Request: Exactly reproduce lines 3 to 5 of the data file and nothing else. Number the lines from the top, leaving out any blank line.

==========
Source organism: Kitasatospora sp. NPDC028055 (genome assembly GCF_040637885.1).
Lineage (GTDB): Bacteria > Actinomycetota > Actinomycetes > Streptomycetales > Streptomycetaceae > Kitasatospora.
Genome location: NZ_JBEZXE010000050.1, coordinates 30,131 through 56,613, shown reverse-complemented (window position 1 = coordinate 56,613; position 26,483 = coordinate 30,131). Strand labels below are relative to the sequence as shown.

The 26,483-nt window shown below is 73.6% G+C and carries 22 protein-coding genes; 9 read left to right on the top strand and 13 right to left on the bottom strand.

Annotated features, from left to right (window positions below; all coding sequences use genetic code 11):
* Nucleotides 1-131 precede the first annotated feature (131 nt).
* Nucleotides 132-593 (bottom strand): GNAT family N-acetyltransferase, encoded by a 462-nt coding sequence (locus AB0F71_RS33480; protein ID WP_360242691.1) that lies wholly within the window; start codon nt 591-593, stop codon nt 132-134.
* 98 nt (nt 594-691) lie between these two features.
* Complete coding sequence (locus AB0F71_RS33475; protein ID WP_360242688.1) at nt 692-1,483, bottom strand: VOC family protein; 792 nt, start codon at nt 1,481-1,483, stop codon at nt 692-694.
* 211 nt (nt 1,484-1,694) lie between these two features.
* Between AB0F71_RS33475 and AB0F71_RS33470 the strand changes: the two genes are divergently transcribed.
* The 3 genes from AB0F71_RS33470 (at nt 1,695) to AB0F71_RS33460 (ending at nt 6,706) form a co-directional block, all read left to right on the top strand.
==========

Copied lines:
Genome location: NZ_JBEZXE010000050.1, coordinates 30,131 through 56,613, shown reverse-complemented (window position 1 = coordinate 56,613; position 26,483 = coordinate 30,131). Strand labels below are relative to the sequence as shown.

The 26,483-nt window shown below is 73.6% G+C and carries 22 protein-coding genes; 9 read left to right on the top strand and 13 right to left on the bottom strand.

Annotated features, from left to right (window positions below; all coding sequences use genetic code 11):